Day 18: Last Day
Woke up at 6am to go on a sunrise hike. However, it was too cloudy again. We wrote letters to ourselves that the staff will mail us later. We came back for breakfast and then headed to the build site. We finished the school! Yay! So proud of all of us. We also worked on the roof. We came back for lunch and then did the laundry of the clothes we are leaving here for donation. My bag feels so much lighter. After we went to the school for our goodbye ceremony. It was very sad and touching and we know that we're loved in Sikirar. The children danced and sang and we preformed a song as a group and brought the kids up to dance. I'm going to miss everyone so much. We played our last soccer game with them and we only lost 2-1 so I think we're getting better. I also played with Naipei a lot. I told her "Nita kuku mbuka me lele" which roughly means "I'll always remember you" which made her start crying and hence made me cry. All the kids gave us beaded bracelets and necklaces. After some long and teary goodbyes we left. I showered and then we ate dinner with the camp staff. I tried goat. Josephart told me I should stay in Kenya and look after his cats. After dinner we had a campfire for the last time. Our last night together was very bittersweet but I'm happy to be seeing my family soon. I can't believe we're off to the airport tomorrow.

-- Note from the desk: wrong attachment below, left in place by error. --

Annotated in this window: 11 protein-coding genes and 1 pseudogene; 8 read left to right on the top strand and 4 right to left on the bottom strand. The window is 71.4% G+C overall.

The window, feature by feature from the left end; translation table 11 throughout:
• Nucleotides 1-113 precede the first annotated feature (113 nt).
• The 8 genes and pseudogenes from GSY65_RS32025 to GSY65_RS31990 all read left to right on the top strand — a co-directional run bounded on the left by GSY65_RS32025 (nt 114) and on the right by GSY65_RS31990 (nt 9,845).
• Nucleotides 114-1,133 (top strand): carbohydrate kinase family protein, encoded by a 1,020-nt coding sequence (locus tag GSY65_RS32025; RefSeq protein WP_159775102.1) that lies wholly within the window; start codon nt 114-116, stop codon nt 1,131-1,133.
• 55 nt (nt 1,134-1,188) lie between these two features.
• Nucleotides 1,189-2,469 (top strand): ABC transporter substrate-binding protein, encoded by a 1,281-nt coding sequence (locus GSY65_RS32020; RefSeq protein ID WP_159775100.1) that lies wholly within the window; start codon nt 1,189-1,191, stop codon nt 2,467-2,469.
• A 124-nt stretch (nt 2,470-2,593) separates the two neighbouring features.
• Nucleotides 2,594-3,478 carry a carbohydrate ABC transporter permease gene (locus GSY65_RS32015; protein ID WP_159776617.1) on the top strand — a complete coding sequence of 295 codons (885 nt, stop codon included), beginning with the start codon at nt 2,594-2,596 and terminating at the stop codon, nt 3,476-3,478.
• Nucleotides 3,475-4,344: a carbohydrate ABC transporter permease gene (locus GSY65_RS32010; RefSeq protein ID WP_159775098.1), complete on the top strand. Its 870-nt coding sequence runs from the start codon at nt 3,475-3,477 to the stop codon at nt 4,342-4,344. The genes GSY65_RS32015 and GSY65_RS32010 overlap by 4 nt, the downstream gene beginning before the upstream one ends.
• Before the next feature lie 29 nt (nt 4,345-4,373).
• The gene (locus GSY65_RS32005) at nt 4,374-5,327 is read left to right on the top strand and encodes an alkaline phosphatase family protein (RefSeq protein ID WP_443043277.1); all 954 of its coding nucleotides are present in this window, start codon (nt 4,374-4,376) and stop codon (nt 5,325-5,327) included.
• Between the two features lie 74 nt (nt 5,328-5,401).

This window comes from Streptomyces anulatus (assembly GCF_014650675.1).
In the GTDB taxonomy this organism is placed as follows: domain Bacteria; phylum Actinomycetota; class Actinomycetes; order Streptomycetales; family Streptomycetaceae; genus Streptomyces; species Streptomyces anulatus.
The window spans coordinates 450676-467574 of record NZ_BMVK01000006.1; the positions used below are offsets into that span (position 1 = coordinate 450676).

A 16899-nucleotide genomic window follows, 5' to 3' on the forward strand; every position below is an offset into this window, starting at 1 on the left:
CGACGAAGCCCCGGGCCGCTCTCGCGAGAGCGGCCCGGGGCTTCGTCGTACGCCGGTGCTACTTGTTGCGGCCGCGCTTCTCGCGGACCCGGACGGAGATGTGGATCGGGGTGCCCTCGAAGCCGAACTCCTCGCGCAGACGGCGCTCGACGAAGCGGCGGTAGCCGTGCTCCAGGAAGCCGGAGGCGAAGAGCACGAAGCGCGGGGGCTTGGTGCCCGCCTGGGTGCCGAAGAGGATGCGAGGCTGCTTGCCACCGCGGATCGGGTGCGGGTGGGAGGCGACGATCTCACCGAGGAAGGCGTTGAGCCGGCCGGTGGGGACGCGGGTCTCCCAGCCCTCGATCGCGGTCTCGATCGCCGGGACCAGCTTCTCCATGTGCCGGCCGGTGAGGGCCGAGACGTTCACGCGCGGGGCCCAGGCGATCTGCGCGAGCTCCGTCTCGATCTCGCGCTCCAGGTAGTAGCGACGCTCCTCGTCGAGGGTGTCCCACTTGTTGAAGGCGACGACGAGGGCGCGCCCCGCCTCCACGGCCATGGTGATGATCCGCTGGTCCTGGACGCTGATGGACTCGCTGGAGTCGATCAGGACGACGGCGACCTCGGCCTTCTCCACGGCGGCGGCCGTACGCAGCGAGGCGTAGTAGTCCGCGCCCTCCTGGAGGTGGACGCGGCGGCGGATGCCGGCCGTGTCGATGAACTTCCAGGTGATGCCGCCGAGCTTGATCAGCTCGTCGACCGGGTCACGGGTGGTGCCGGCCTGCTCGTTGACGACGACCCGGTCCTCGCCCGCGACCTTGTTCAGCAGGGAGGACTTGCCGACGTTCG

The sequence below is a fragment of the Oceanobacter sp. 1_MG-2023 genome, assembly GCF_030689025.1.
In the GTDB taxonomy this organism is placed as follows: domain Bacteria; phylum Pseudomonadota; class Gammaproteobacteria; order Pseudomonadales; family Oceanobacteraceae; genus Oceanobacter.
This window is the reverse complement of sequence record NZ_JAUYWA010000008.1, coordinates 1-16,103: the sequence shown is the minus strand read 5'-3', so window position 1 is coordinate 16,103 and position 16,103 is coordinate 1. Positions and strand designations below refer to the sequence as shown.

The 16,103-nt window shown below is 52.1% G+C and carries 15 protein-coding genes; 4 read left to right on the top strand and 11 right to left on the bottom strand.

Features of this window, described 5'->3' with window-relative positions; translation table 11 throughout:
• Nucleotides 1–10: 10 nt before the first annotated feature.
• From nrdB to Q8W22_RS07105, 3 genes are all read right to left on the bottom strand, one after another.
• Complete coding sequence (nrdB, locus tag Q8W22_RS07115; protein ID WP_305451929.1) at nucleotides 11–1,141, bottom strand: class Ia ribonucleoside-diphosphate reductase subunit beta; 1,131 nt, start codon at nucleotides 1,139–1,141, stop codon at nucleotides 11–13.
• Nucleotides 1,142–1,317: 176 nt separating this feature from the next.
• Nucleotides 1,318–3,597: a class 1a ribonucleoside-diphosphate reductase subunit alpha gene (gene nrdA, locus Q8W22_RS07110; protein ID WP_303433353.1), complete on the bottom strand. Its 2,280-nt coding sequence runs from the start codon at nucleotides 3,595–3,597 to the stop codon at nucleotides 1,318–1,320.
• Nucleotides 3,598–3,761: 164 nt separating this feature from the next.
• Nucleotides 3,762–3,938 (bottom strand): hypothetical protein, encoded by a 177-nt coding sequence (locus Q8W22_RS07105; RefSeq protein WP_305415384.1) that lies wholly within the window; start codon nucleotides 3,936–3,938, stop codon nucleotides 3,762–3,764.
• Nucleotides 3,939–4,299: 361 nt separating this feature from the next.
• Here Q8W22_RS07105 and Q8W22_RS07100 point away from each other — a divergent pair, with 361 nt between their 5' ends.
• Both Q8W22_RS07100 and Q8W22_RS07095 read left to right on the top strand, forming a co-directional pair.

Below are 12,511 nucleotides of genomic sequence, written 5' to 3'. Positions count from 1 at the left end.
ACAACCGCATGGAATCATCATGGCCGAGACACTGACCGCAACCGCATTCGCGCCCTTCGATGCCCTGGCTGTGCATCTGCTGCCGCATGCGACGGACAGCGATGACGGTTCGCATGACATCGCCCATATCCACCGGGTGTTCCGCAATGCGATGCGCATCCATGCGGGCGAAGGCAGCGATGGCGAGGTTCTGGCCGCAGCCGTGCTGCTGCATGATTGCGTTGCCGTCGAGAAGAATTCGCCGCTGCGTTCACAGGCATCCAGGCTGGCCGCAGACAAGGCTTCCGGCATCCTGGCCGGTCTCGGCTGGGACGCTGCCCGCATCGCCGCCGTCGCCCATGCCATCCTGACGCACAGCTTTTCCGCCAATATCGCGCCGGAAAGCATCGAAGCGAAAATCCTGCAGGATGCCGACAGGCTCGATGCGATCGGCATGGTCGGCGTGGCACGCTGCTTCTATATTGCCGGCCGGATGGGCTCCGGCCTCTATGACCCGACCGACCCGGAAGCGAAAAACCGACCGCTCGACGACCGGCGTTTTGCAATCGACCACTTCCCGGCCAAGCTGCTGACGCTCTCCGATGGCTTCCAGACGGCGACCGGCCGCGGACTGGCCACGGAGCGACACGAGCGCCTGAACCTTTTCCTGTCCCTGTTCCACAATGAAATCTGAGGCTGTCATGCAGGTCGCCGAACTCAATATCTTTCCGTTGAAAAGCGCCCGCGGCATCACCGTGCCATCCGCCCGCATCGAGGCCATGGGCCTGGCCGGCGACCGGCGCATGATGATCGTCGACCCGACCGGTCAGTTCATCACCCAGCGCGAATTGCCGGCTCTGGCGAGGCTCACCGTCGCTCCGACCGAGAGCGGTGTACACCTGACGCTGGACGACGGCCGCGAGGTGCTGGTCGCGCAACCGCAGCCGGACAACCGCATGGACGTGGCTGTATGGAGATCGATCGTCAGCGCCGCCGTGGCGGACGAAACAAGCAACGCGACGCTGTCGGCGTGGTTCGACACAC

Day 19/20: Nairobi Airport/Zurich Airport/Home
Woke up at 6:45am and finished packing for home. We ate breakfast and loaded up the bags on the lorry. It was a 3.5 hour drive to the Great Rift Valley and it was so sad to pass through Sikirar one last time. I'm going to miss all the great people I met so much. At the Great Rift Valley lookout we did some shopping and had lunch. We continued our drive to the Rosslyn Centre. When we got to Nairobi we went to the Me to We store there and I bought a couple things. We ate a dinner of spaghetti and then drove to the airport. Our flight left Nairobi at 12am (scheduled 11:25pm). I fell asleep right after takeoff and didn't wake up until they were serving breakfast (5.5hrs later). We landed in Zurich around 6:45am local time. Now we have a 7hr layover. We looked for the showers and got lost, so that killed an hour. I bought a few chocolates and an $11 sandwich. Off to home soon to see the family in Montreal! This was for sure the best trip of my life and I'll never forget everything I learned and all the amazing people I met. Next up, Romania!